Sunday, January 9, 2011
Murder on the Links (Review)
It seems hard to believe that Murder on the Links is only the second Hercule Poirot novel--and the one where Hastings meets his soon-to-be wife and disappears to the Argentine for a vast number of books. After leaving the books alone for a while and watching the lovely adaptions starring David Suchet, it has made me think that Hastings was always there--for every one of Poirot's cases. Alas, it was not so. But, on to the review...
In Murder on the Links, Poirot receives an urgent message from famed millionaire, Monsieur Renaud. He fears for his life and wants Poirot to come to his assistance. Poirot and Hastings head to France as quickly as possible, but find they have arrived too late. M. Renaud has been found murdered...lying in a shallow grave on a golf course he has sponsored. The situation is most mysterious. Madame Renaud has also been found--bound and gagged and telling a story of mysterious South Americans who tied her up and forced her husband from the house, muttering threats that he will reveal his "secret" or they will kill him. There are other mysteries as well...the dark-haired woman who visited Renaud at night, the strange tramp who quarreled with Renaud, Renaud's son who was supposedly on his way to South America at the time of the tragedy (but had really returned to the area on the fateful night). Who can get to the bottom of all this? Why, Hercule Poirot, of course! Using his little grey cells.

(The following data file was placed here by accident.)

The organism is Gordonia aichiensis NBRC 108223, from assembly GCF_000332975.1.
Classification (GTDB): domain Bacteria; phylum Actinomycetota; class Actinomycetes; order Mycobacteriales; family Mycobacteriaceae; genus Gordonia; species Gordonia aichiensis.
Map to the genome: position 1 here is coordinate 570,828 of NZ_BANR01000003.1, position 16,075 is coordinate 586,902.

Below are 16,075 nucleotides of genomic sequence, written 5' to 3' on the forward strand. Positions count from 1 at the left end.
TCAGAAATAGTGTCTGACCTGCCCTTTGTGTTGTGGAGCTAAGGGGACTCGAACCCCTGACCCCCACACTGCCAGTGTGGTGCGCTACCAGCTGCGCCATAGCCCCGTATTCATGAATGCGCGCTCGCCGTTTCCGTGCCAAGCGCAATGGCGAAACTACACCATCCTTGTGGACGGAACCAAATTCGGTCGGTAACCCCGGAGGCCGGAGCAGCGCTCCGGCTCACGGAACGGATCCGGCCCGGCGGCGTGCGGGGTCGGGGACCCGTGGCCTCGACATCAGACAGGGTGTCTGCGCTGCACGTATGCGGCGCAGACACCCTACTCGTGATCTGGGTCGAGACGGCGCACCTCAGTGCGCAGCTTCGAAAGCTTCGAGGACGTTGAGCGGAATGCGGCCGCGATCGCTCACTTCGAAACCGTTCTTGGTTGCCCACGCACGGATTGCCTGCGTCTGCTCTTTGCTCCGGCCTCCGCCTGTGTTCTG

This is a delightful period mystery. Lots of red herrings. All the clues right there before the reader. Twists and double-twists and even, can it be, a third twist right at the end. Added to the fun we also have Poirot and his psychology and "little grey cells" up against the scientific, modern detective Giraud. Giraud actually reminds me of Sherlock Holmes--crawling about on the ground looking for clues and putting great store in cigarette ends and unused matches. I think perhaps our detective author was having a bit of gentle fun at Holmes' expense. I also detect either a nod or a poke to/at her friend Dorothy L Sayers. Links begins thus:
"I believe that a well-known anecdote exists to the effect that a young writer, determined to make the commencement of his story forcible and original enough to catch and rivet the attention of the most blase of editors, penned the following sentence, 'Hell, said the Duchess.'"
Remind anyone of Lord Peter Wimsey at the beginning of Whose Body? The things one notices on a re-read. I enjoyed reading this particular edition--Another of my first edition, pocket-size books. Four stars out of five.